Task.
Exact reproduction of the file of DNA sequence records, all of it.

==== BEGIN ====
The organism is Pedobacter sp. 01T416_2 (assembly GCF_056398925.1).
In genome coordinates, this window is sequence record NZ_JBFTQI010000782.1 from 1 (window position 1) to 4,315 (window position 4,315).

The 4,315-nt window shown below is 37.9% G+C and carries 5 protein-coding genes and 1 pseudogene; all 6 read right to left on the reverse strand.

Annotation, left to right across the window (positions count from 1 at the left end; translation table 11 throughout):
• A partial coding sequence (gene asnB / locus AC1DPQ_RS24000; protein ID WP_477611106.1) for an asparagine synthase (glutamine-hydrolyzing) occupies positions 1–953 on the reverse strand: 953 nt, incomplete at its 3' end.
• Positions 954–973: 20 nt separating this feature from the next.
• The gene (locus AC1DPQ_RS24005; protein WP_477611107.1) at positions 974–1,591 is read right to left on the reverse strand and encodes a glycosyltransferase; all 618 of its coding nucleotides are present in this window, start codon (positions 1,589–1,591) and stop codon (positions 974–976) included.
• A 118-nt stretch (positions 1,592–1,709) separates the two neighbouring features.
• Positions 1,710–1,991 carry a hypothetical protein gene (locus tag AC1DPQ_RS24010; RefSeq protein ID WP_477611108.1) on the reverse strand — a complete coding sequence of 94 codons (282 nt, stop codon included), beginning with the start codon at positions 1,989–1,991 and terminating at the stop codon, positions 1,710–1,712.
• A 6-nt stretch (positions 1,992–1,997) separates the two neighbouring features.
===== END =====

The organism is Pedobacter sp. 01T416_2 (assembly GCF_056398925.1).
In genome coordinates, this window is sequence record NZ_JBFTQI010000782.1 from 1 (window position 1) to 4,315 (window position 4,315).

The 4,315-nt window shown below is 37.9% G+C and carries 5 protein-coding genes and 1 pseudogene; all 6 read right to left on the reverse strand.

Annotation, left to right across the window (positions count from 1 at the left end; translation table 11 throughout):
• A partial coding sequence (gene asnB / locus AC1DPQ_RS24000; protein ID WP_477611106.1) for an asparagine synthase (glutamine-hydrolyzing) occupies positions 1–953 on the reverse strand: 953 nt, incomplete at its 3' end.
• Positions 954–973: 20 nt separating this feature from the next.
• The gene (locus AC1DPQ_RS24005; protein WP_477611107.1) at positions 974–1,591 is read right to left on the reverse strand and encodes a glycosyltransferase; all 618 of its coding nucleotides are present in this window, start codon (positions 1,589–1,591) and stop codon (positions 974–976) included.
• A 118-nt stretch (positions 1,592–1,709) separates the two neighbouring features.
• Positions 1,710–1,991 carry a hypothetical protein gene (locus tag AC1DPQ_RS24010; RefSeq protein ID WP_477611108.1) on the reverse strand — a complete coding sequence of 94 codons (282 nt, stop codon included), beginning with the start codon at positions 1,989–1,991 and terminating at the stop codon, positions 1,710–1,712.
• A 6-nt stretch (positions 1,992–1,997) separates the two neighbouring features.